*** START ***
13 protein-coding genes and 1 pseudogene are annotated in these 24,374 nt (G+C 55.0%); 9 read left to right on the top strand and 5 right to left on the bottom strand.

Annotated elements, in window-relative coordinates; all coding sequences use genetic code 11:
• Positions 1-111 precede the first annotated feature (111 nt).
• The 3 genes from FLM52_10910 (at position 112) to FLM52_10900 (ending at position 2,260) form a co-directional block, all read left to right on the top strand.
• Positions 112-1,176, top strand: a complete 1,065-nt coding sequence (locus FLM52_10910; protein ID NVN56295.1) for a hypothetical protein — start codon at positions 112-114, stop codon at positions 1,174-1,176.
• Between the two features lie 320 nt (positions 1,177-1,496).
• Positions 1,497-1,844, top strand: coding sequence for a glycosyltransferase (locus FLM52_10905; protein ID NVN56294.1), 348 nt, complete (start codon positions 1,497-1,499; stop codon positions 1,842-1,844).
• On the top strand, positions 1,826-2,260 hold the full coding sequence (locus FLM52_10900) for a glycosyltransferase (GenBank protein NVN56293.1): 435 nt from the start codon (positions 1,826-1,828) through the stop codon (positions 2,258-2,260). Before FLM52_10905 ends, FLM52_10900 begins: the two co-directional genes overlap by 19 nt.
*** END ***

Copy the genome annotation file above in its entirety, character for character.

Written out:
13 protein-coding genes and 1 pseudogene are annotated in these 24,374 nt (G+C 55.0%); 9 read left to right on the top strand and 5 right to left on the bottom strand.

Annotated elements, in window-relative coordinates; all coding sequences use genetic code 11:
• Positions 1-111 precede the first annotated feature (111 nt).
• The 3 genes from FLM52_10910 (at position 112) to FLM52_10900 (ending at position 2,260) form a co-directional block, all read left to right on the top strand.
• Positions 112-1,176, top strand: a complete 1,065-nt coding sequence (locus FLM52_10910; protein ID NVN56295.1) for a hypothetical protein — start codon at positions 112-114, stop codon at positions 1,174-1,176.
• Between the two features lie 320 nt (positions 1,177-1,496).
• Positions 1,497-1,844, top strand: coding sequence for a glycosyltransferase (locus FLM52_10905; protein ID NVN56294.1), 348 nt, complete (start codon positions 1,497-1,499; stop codon positions 1,842-1,844).
• On the top strand, positions 1,826-2,260 hold the full coding sequence (locus FLM52_10900) for a glycosyltransferase (GenBank protein NVN56293.1): 435 nt from the start codon (positions 1,826-1,828) through the stop codon (positions 2,258-2,260). Before FLM52_10905 ends, FLM52_10900 begins: the two co-directional genes overlap by 19 nt.